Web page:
In the end, the traditional Lenten practices of prayer, fasting, and almsgiving are not about anything other than fastening ourselves to the Cross of Christ for no reason other than love for Him. All good things will follow. 

Meanwhile, let’s stop doing the bad stuff we shouldn’t be doing in the first place, not just for Lent, but forever. 

Monday, February 26, 2024


 (posted by frenchie)

According to a reliable source within the Archdiocese of Detroit, Fr Ron Richards has been liacized. At this time, it is not clear if Mr Ron Richards has been laicized at his request or for not abiding to his vows.

Hopefully we should be able to keep you abreast of this development. A few months back I wrote several columns to address this issue, after we had been contacted by parishioners of then Fr R Richards. 

I had noted the many psychological issues related to Mr Richards while he was de Facto leading our Archdiocese, and the troubling decisions he took in the process.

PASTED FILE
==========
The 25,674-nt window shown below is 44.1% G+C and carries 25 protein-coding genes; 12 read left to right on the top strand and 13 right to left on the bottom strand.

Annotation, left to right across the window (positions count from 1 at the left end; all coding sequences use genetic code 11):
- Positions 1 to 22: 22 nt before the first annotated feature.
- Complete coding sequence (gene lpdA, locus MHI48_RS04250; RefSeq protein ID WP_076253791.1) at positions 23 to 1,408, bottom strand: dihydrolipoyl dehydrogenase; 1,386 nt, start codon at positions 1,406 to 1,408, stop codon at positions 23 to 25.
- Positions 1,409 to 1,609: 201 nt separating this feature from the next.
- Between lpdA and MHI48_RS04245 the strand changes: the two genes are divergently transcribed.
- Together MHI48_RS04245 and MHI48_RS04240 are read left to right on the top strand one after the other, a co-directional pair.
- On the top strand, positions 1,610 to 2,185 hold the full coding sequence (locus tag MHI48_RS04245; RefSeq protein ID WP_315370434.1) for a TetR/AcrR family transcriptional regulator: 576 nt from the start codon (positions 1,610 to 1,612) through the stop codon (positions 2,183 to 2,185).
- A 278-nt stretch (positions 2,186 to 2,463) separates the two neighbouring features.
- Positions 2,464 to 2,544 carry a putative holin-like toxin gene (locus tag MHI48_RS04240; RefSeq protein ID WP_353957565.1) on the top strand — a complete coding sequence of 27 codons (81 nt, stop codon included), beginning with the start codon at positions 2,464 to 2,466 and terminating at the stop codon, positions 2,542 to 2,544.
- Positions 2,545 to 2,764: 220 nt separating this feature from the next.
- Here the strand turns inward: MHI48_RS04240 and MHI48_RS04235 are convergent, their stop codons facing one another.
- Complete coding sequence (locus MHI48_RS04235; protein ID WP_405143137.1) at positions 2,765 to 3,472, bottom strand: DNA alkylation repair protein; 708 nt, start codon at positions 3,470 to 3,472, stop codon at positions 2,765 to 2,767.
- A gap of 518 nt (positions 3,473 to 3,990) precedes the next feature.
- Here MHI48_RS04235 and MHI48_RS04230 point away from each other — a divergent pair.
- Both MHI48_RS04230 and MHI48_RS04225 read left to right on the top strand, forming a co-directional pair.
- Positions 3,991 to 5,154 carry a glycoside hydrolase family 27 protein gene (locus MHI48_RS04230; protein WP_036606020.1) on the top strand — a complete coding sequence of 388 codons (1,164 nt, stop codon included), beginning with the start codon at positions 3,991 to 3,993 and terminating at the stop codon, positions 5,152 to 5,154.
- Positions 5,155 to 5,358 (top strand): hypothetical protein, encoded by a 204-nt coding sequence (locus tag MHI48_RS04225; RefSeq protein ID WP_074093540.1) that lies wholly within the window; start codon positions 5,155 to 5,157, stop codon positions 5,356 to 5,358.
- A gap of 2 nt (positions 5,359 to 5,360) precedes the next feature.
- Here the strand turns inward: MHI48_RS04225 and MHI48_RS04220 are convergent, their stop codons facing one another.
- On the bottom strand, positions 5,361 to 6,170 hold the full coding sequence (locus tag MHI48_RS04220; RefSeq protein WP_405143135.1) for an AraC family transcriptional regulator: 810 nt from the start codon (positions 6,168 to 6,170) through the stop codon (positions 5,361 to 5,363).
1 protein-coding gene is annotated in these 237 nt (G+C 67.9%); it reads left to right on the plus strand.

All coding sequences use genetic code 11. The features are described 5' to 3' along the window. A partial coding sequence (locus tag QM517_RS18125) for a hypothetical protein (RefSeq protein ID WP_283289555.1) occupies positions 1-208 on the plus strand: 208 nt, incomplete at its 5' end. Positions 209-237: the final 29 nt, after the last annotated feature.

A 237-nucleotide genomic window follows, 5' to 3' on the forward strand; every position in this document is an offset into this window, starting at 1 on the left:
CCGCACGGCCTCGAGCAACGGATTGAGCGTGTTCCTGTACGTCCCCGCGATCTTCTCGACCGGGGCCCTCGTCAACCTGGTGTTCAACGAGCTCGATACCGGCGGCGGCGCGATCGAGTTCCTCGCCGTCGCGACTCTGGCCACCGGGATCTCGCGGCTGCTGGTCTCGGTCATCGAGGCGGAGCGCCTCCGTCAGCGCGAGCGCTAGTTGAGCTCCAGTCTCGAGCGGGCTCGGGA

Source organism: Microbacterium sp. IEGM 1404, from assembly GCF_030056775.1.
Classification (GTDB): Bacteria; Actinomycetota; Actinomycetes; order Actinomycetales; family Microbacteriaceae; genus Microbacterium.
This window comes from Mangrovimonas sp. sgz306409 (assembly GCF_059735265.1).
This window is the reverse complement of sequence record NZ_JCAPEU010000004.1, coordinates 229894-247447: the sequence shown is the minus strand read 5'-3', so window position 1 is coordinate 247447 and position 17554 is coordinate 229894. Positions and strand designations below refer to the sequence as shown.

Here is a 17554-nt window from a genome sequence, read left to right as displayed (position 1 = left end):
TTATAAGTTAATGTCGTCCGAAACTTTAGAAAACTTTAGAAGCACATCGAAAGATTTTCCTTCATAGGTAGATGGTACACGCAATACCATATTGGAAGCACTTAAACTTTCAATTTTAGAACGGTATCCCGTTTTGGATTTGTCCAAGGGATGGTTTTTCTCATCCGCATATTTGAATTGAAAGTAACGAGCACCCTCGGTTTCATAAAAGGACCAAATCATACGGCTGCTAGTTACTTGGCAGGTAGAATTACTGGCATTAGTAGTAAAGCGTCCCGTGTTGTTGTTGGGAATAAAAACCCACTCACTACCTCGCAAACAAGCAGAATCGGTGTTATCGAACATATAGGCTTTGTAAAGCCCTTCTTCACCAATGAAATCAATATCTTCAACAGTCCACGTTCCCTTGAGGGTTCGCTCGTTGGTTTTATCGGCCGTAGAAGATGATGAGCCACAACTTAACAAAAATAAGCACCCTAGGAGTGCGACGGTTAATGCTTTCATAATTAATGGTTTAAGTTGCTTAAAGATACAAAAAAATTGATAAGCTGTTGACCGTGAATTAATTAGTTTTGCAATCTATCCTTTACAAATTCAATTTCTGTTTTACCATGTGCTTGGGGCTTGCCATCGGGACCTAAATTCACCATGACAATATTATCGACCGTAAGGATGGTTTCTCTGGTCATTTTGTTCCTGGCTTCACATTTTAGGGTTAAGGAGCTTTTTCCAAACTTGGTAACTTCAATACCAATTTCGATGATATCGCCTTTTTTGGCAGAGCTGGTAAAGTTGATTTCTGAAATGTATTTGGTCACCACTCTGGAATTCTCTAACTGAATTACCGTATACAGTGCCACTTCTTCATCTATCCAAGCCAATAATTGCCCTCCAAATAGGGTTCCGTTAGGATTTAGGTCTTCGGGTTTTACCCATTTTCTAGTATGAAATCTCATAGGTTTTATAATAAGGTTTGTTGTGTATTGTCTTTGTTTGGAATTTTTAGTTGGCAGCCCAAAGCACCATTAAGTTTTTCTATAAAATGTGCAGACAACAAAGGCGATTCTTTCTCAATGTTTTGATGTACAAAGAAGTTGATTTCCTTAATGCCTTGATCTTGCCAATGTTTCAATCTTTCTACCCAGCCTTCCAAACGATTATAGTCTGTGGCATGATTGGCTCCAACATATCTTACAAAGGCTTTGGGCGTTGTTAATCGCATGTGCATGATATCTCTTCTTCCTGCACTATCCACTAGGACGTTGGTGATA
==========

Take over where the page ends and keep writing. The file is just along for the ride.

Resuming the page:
Lets pray that he can find peace and redemption

Friday, February 23, 2024


 (Posted by Frenchie.)

Not long after the end of Vatican II, Pope Paul VI, made is now famous remark in 1972 : " Satan's smoke has made its way into the Temple of God through some cracks". The Pope had been made aware in 1974 of a very grave danger, after evidences were presented by two cardinals Dino Staffa and Silvio Oddi:  which alleged the infiltration of the Vatican by a cabal of undercover Free Masons. Faced by this harsh reality, in 1975 he gave the French Canadian Archbishop Gagnon a pontifical visitation, with the goal to identify and quantify the threat, in a report. The Archbishop started his task with zeal, helped by a cadre of devout clerics. His thorough investigation concluded in 1978, also known as the year of the three Popes. 


February 19, 2024

Speaker Therese M. Terlaje

Guam Congress Building

Hagatna, Guam

Dear Speaker Terlaje:

Bill No. 162-37 is deceitful and a lie and needs to be rejected.

The first sentence of page two says: “It is essential to recognize that women and pregnant individuals have the right to make informed decisions about their own bodies, including the option to terminate a pregnancy.”